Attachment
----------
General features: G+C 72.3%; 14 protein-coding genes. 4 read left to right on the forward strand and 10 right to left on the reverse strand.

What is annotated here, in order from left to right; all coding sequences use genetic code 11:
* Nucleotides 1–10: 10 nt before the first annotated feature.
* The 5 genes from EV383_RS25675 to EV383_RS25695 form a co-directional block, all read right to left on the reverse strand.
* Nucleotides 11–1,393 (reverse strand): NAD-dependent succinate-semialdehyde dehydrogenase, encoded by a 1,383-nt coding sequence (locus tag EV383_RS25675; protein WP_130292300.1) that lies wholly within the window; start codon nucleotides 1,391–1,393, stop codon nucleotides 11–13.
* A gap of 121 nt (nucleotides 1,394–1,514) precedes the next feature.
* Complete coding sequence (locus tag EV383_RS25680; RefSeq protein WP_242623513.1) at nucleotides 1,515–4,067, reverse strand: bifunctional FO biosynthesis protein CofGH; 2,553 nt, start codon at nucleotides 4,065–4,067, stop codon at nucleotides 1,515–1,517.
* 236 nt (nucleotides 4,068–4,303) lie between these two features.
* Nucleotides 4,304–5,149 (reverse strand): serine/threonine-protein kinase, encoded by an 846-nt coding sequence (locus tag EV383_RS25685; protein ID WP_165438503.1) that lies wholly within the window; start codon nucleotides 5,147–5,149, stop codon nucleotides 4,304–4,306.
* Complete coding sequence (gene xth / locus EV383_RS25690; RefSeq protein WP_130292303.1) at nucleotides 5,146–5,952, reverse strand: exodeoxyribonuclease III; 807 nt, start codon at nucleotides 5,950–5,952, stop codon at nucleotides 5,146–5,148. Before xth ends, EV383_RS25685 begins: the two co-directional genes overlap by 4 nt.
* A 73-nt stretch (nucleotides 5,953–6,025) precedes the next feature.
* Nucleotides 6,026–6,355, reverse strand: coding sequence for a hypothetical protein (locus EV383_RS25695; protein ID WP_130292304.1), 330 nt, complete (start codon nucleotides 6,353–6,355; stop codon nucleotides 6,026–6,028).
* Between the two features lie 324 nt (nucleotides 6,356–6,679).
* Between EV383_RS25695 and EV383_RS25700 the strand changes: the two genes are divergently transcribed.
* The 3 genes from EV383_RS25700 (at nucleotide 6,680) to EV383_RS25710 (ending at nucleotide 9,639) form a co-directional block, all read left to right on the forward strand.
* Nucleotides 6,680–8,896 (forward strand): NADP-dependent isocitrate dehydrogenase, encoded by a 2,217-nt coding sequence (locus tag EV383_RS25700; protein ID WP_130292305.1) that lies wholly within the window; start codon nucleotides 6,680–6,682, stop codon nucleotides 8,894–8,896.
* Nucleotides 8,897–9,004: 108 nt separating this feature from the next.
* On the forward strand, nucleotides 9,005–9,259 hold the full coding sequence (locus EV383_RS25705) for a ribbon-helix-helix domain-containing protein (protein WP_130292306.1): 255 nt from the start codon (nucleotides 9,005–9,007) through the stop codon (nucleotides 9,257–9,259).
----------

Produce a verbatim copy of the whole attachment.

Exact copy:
General features: G+C 72.3%; 14 protein-coding genes. 4 read left to right on the forward strand and 10 right to left on the reverse strand.

What is annotated here, in order from left to right; all coding sequences use genetic code 11:
* Nucleotides 1–10: 10 nt before the first annotated feature.
* The 5 genes from EV383_RS25675 to EV383_RS25695 form a co-directional block, all read right to left on the reverse strand.
* Nucleotides 11–1,393 (reverse strand): NAD-dependent succinate-semialdehyde dehydrogenase, encoded by a 1,383-nt coding sequence (locus tag EV383_RS25675; protein WP_130292300.1) that lies wholly within the window; start codon nucleotides 1,391–1,393, stop codon nucleotides 11–13.
* A gap of 121 nt (nucleotides 1,394–1,514) precedes the next feature.
* Complete coding sequence (locus tag EV383_RS25680; RefSeq protein WP_242623513.1) at nucleotides 1,515–4,067, reverse strand: bifunctional FO biosynthesis protein CofGH; 2,553 nt, start codon at nucleotides 4,065–4,067, stop codon at nucleotides 1,515–1,517.
* 236 nt (nucleotides 4,068–4,303) lie between these two features.
* Nucleotides 4,304–5,149 (reverse strand): serine/threonine-protein kinase, encoded by an 846-nt coding sequence (locus tag EV383_RS25685; protein ID WP_165438503.1) that lies wholly within the window; start codon nucleotides 5,147–5,149, stop codon nucleotides 4,304–4,306.
* Complete coding sequence (gene xth / locus EV383_RS25690; RefSeq protein WP_130292303.1) at nucleotides 5,146–5,952, reverse strand: exodeoxyribonuclease III; 807 nt, start codon at nucleotides 5,950–5,952, stop codon at nucleotides 5,146–5,148. Before xth ends, EV383_RS25685 begins: the two co-directional genes overlap by 4 nt.
* A 73-nt stretch (nucleotides 5,953–6,025) precedes the next feature.
* Nucleotides 6,026–6,355, reverse strand: coding sequence for a hypothetical protein (locus EV383_RS25695; protein ID WP_130292304.1), 330 nt, complete (start codon nucleotides 6,353–6,355; stop codon nucleotides 6,026–6,028).
* Between the two features lie 324 nt (nucleotides 6,356–6,679).
* Between EV383_RS25695 and EV383_RS25700 the strand changes: the two genes are divergently transcribed.
* The 3 genes from EV383_RS25700 (at nucleotide 6,680) to EV383_RS25710 (ending at nucleotide 9,639) form a co-directional block, all read left to right on the forward strand.
* Nucleotides 6,680–8,896 (forward strand): NADP-dependent isocitrate dehydrogenase, encoded by a 2,217-nt coding sequence (locus tag EV383_RS25700; protein ID WP_130292305.1) that lies wholly within the window; start codon nucleotides 6,680–6,682, stop codon nucleotides 8,894–8,896.
* Nucleotides 8,897–9,004: 108 nt separating this feature from the next.
* On the forward strand, nucleotides 9,005–9,259 hold the full coding sequence (locus EV383_RS25705) for a ribbon-helix-helix domain-containing protein (protein WP_130292306.1): 255 nt from the start codon (nucleotides 9,005–9,007) through the stop codon (nucleotides 9,257–9,259).